Preaching is undervalued. If “Homiletics” was a stock on the NASDAQ it would carry a strong “sell” recommendation from most pundits. Many just aren’t sure that the sermon can carry the freight. As preachers we are trying to build believers. We want to encourage spiritual formation among the people God has given us. The question is whether preaching can get the job done.
People smile at us when we preach and they whisper encouraging words to us as they file out of the church on Sunday morning. Yet a handshake at the door is a far cry from the kind of encouragement a pastor feels when a real individual prays to receive Christ on a Tuesday morning in the office or at a small group meeting Thursday night.
Increasingly, pastors are wondering whether preaching works. The tangible impact of a small group or one-on-one ministry yields much more immediate and direct response for a results-starved preaching pastor. Yesterday one of my students reported that his pastoral mentor advised him not to spend too much time on sermon preparation because the real work of ministry happens in face-to-face personal relationship.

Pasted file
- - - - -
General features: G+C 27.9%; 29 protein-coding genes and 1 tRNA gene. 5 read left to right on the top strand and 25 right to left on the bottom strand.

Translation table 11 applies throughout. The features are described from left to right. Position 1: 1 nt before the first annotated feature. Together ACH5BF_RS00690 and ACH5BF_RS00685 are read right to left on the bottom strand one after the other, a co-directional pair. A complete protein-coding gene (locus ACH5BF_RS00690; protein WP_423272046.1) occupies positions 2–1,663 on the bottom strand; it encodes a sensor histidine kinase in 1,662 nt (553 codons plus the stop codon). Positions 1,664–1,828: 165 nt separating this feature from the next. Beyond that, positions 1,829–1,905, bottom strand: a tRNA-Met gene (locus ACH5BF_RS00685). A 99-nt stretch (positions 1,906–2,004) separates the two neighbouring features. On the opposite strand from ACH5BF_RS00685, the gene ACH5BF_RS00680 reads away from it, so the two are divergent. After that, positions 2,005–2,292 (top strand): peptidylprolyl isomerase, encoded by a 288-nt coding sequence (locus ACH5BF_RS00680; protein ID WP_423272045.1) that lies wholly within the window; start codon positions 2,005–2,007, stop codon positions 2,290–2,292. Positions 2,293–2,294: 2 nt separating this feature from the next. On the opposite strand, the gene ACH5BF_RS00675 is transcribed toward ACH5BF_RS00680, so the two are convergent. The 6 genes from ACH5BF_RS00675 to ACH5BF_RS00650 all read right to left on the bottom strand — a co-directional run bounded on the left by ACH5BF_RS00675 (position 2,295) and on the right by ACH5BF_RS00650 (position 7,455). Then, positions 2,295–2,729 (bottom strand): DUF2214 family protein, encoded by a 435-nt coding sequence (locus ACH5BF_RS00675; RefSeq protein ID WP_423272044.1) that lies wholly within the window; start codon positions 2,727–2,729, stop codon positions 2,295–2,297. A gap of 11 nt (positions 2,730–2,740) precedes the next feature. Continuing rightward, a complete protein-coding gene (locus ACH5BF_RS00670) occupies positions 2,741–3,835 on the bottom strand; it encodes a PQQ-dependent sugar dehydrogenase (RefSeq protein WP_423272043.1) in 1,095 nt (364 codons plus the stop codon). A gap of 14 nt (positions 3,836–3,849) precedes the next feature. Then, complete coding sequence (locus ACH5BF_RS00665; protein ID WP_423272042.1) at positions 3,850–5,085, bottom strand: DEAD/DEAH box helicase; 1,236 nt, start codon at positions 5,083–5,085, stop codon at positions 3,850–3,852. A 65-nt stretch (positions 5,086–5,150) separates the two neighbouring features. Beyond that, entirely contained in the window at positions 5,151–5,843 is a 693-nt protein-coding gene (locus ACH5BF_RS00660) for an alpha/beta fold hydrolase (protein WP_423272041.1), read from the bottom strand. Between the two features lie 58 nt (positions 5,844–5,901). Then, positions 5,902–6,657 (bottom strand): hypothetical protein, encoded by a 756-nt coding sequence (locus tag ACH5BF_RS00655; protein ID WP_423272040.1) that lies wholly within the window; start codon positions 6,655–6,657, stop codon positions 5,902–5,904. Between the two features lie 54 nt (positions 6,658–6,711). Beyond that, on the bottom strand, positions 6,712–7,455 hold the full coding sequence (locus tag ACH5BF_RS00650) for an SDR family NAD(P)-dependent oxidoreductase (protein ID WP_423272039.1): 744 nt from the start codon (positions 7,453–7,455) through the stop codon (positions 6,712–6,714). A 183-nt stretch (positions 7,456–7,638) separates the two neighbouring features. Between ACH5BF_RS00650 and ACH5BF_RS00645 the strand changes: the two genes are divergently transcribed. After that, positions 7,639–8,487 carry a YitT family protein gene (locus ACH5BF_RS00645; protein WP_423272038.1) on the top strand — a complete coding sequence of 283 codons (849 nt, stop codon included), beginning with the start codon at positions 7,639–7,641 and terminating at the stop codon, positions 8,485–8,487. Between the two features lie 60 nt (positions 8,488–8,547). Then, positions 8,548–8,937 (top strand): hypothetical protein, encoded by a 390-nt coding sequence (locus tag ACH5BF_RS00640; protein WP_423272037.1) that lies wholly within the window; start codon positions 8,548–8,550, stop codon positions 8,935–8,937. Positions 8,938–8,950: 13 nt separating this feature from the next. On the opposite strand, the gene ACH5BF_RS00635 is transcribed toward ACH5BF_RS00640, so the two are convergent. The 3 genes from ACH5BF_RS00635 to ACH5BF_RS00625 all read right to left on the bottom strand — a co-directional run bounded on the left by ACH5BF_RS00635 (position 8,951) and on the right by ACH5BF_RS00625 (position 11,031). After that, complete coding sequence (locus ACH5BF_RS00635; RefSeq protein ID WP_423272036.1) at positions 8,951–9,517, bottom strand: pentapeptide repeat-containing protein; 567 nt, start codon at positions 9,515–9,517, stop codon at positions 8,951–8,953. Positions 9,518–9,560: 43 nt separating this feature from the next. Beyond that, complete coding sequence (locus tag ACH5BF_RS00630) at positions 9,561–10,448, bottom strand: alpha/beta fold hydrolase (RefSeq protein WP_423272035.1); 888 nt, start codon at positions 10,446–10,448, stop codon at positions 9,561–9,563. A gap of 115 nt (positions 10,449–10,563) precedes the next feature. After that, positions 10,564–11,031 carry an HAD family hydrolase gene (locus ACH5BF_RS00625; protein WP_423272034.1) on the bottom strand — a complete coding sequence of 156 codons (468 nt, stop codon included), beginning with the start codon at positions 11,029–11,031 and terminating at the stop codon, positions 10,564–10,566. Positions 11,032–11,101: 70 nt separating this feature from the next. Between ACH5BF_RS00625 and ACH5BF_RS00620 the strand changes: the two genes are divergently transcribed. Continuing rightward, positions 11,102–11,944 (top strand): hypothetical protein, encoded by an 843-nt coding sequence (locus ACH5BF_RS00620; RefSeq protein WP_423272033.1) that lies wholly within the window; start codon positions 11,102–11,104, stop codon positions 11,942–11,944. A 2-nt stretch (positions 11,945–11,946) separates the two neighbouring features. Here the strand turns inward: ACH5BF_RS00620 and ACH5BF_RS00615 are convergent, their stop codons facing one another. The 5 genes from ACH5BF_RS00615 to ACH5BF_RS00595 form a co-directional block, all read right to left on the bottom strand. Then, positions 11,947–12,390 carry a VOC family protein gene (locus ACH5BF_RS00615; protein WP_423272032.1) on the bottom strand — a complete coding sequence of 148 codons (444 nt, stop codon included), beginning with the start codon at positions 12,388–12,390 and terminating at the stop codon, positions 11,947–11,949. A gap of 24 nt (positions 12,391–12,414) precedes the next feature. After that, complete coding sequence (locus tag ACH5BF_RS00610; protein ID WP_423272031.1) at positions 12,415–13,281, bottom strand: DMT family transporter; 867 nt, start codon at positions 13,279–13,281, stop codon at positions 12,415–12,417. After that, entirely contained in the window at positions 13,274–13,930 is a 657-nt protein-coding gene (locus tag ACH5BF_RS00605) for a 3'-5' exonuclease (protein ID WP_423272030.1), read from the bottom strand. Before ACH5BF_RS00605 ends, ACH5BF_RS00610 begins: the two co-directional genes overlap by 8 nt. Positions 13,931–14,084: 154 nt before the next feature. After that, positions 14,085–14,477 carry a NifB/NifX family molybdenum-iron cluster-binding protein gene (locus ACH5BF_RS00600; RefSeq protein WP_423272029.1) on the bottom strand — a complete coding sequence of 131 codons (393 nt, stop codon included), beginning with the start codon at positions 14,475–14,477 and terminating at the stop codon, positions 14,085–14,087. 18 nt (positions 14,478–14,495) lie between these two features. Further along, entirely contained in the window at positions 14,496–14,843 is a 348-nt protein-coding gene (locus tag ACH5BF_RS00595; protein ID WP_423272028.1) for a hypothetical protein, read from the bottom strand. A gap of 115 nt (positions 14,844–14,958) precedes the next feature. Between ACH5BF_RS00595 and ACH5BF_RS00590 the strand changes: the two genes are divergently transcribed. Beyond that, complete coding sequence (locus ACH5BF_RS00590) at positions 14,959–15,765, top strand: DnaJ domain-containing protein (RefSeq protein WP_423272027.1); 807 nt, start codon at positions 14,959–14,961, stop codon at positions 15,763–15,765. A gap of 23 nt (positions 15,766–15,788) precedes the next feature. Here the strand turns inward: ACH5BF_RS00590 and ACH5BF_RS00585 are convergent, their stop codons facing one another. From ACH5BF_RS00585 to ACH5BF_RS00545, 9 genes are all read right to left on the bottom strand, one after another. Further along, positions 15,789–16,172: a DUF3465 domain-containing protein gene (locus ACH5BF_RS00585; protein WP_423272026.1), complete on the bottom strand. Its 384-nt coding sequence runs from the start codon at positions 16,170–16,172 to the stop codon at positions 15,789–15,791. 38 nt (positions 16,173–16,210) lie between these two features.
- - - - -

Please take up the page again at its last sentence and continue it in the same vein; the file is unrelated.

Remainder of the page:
He’s right, of course. He’s also wrong. He is right in saying that great things happen when we develop relationships in ministry.
He’s wrong to suggest that this could not happen in preaching.
For me it is an issue of economy. Once a week, the whole congregation gathers to hear God’s Word. Preparing to use that half-hour to its greatest benefit is simply good time management. Perhaps preachers have lost faith in preaching because they’ve been offering too much poor preaching. Perhaps they have forgotten that their call from God is to “preach the Word.” I believe that preaching still works when preachers pray and when they are faithful to give energy to their calling.
Preaching still works because God still speaks!